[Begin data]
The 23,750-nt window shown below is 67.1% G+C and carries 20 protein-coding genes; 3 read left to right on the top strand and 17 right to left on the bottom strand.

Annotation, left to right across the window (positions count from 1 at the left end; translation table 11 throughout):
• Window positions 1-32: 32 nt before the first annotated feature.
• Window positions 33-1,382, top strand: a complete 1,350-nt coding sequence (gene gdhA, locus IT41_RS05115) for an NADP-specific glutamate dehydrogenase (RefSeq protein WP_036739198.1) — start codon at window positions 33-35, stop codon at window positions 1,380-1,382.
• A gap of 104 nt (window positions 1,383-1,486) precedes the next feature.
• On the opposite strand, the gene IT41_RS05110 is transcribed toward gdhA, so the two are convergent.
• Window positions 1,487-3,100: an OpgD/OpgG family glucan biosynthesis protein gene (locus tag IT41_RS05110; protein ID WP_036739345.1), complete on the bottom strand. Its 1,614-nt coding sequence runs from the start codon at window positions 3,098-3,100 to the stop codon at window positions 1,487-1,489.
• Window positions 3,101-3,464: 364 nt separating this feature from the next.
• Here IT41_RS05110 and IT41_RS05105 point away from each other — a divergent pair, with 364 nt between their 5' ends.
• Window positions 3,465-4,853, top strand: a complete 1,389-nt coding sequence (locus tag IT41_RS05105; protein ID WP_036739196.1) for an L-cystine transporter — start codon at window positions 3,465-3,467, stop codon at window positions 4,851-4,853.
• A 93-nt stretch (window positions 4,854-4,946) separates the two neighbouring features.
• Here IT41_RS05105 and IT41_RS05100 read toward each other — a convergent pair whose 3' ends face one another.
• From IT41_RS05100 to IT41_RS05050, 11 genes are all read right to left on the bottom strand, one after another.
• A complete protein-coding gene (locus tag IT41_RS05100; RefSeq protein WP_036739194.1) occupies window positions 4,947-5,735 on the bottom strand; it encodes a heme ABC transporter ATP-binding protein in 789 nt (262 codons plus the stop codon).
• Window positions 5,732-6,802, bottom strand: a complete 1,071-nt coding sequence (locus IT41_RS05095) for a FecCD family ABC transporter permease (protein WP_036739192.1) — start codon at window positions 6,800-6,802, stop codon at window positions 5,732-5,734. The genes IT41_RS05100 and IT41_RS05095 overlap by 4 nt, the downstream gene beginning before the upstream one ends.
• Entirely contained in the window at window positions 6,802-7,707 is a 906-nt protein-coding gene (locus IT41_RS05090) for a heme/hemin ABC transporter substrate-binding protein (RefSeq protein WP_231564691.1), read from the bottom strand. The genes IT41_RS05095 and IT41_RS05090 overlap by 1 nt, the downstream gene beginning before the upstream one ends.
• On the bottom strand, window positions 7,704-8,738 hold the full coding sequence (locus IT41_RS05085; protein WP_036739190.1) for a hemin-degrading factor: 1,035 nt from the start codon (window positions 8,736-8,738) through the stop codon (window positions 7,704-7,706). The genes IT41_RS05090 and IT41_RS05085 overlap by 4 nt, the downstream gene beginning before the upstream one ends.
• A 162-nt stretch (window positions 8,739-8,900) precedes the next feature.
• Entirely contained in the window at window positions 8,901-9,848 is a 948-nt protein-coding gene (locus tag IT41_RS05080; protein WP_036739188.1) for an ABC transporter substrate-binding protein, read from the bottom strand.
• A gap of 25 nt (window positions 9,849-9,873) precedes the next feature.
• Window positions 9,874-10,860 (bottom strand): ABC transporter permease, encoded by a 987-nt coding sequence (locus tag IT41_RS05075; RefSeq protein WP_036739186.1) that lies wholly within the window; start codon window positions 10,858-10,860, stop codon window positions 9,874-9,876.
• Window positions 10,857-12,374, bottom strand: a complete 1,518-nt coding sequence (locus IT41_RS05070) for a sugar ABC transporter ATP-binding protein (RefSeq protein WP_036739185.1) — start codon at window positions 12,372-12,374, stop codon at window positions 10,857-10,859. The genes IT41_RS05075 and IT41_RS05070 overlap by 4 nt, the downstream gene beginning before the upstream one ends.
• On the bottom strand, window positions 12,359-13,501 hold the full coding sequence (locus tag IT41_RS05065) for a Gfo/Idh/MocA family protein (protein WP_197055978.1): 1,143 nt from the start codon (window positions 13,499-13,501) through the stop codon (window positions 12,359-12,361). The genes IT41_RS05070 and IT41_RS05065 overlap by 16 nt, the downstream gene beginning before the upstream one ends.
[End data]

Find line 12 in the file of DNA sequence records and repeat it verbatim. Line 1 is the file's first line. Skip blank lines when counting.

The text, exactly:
• Here IT41_RS05105 and IT41_RS05100 read toward each other — a convergent pair whose 3' ends face one another.